Operational resilience – a new financial services community spirit?

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The joint discussion paper on operational resilience issued by the PRA, FCA and the Bank of England signals a potentially significant shift in gears around resilience for the regulatory environment and the UK financial services sector.

Since the first discussion paper around UK operational resilience was published in July 2018, and before the consultation period was due to close, the perfect stress test scenario was realised – the Covid-19 pandemic. This unprecedented event intensified the regulators attention on operational resilience and the weak points in the system.

Upping the ante

The Discussion Paper “Operational resilience: critical third parties to the UK financial sector” published this summer’ suggests the regulators are upping the ante on operational resilience. They have recognised that a large number of financial services firms have a significant dependency on a comparatively small number of third-party providers (TPPs), which fall outside their regulatory remit. Many firms are relying on these TPPs for a critical part of their operations, and so a failure at one of these organisations could have a systemic effect. The regulators are therefore looking to deploy a ‘pincer movement’ by prompting host firms to scrutinise these providers, whilst also being given the power to scrutinise critical third parties (CTPs) themselves.

What could the new rules look like?

The first step is the decision around which organisations qualify as CTPs. This power will be given to HMT according to the Financial Services and Markets Bill, which is currently at Committee stage in parliament. HMT will then convey authority to the regulators to delineate the rules and standards they will apply to CTPs and what enforcement action they should take.

Regulated host firms may also be asked to provide additional information such as due diligence, monitoring or exit plans. This way the regulators can ensure there are many eyes on the same CTPs, helping the regulators to maintain standards.

There is still much to be decided and defined including which organisations will be classified as CTPs, and what measures the regulators will have to sanction them.

The Discussion Paper currently proposes three categories of factors for determining a CTP:

  1. Materiality (e.g. provision of services critical to the to smooth functioning of the UK economy or financial system)
  2. Concentration (e.g. the number of firms in a given financial sector dependent on a TPP)
  3. Potential Impact (e.g. the risk of a domino effect where a TPP providing multiple individually immaterial services).

One thing is clear, the regulators are all moving towards operational resilience becoming a ‘financial services community spirit’ and the responsibility of everyone in the system.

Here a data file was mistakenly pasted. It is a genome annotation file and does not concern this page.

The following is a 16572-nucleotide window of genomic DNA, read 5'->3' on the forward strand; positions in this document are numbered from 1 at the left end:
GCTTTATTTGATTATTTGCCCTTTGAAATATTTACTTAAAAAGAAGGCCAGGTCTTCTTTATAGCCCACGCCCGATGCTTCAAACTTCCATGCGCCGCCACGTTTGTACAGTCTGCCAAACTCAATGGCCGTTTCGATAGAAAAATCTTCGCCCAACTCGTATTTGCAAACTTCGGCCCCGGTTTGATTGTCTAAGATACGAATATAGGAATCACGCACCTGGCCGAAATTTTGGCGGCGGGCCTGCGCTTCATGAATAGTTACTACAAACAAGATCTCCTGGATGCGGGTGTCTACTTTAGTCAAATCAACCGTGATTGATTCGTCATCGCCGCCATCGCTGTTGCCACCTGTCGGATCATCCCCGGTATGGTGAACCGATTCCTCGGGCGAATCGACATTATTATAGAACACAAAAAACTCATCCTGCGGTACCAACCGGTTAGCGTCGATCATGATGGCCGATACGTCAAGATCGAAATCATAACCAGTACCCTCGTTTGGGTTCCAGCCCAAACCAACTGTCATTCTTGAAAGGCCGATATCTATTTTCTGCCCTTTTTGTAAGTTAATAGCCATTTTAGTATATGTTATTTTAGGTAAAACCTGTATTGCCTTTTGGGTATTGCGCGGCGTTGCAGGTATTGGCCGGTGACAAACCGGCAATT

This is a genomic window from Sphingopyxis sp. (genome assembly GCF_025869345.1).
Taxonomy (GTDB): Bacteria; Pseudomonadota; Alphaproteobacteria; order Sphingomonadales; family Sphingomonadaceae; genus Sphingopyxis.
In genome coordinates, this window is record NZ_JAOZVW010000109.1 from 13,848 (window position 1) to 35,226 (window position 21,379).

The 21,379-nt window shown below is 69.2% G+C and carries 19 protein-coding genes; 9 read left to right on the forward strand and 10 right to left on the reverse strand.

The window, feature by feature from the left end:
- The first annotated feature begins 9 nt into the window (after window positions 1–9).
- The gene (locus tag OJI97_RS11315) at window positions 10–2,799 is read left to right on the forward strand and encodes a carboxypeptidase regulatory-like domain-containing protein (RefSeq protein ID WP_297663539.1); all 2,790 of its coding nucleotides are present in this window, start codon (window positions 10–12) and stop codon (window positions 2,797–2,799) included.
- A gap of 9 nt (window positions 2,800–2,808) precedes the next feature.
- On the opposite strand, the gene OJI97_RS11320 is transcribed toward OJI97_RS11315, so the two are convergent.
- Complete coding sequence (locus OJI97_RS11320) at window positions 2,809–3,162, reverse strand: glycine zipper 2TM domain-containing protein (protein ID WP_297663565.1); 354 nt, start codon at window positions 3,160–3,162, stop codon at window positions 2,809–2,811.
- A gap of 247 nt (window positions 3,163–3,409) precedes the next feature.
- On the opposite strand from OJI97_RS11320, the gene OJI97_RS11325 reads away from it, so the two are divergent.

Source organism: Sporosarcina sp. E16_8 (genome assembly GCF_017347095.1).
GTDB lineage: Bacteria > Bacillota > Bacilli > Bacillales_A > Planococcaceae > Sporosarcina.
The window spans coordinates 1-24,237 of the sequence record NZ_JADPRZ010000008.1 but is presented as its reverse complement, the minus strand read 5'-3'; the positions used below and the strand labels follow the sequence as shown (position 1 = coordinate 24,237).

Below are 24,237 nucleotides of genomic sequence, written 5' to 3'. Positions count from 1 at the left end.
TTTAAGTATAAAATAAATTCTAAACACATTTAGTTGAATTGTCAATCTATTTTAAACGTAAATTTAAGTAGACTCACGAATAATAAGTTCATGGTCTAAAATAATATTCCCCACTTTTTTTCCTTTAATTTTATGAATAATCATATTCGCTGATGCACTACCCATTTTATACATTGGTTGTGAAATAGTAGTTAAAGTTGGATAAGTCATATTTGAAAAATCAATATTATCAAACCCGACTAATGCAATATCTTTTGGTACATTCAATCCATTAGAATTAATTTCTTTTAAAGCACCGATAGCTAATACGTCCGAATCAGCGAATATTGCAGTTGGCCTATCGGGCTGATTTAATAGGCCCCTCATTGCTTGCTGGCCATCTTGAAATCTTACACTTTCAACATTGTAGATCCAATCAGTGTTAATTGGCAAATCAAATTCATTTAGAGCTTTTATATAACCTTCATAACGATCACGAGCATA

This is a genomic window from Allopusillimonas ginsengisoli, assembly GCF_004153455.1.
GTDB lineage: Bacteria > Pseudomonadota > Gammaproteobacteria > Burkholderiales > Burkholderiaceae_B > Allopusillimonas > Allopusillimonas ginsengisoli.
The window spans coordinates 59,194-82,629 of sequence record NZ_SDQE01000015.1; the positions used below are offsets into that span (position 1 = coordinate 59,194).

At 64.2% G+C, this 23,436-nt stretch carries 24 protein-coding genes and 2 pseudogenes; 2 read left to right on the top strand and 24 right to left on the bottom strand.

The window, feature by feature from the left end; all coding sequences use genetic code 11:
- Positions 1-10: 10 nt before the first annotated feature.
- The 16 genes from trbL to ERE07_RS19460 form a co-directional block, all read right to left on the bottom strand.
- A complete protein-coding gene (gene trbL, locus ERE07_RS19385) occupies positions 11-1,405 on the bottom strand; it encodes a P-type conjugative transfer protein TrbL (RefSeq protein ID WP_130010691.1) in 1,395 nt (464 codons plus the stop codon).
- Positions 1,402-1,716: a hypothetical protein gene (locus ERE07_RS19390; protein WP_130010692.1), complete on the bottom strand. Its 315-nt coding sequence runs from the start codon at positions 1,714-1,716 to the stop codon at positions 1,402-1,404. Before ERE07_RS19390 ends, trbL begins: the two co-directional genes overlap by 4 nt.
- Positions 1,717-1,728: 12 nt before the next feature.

What can firms do now to prepare?

The discussion paper is currently open until 23rd December, but there are still measures you can take to prepare for any new rules.

You shouldn’t take your foot off the pedal when it comes to operational resilience plans, particularly now that we’re already part-way through the three-year transition window . Firms are expected to keep moving with the development of their resilience framework, refining the mapping and testing of all their important businesses services and making the necessary investments to remediate any vulnerabilities. Ultimately, you must be able to consistently operate within your impact tolerances as soon as you can.

Where you’re dependent on TPPs who are unregulated core players in the industry, you could start to carry out some due diligence and monitoring now. This will help to mitigate the risk of these TPPs becoming CTPs and being unable to withstand regulatory scrutiny.

In addition, a CTP could be sanctioned for failures in a different service or sector, not provided by the host firm, but which nonetheless has a domino effect on their business. Therefore, it’s worth thinking about who else is using this provider and in what ways. Thinking about exit and contingency plans for future CTPs would be prudent. These plans would, for example, consider alternative providers and the time needed to transition to a new CTP, all whilst maintaining the firm’s operational resilience throughout.

How we can help

We have already supported numerous financial services firms from across the financial sector with their plans for operational resilience and have developed a range of tools and support packages to help our clients meet the regulators’ requirements.

We’ll make sure we understand your objectives and aspirations from the outset, and help you prioritise and plan your approach to regulation in a way that is efficient, cost effective and informed at all stages of your development.

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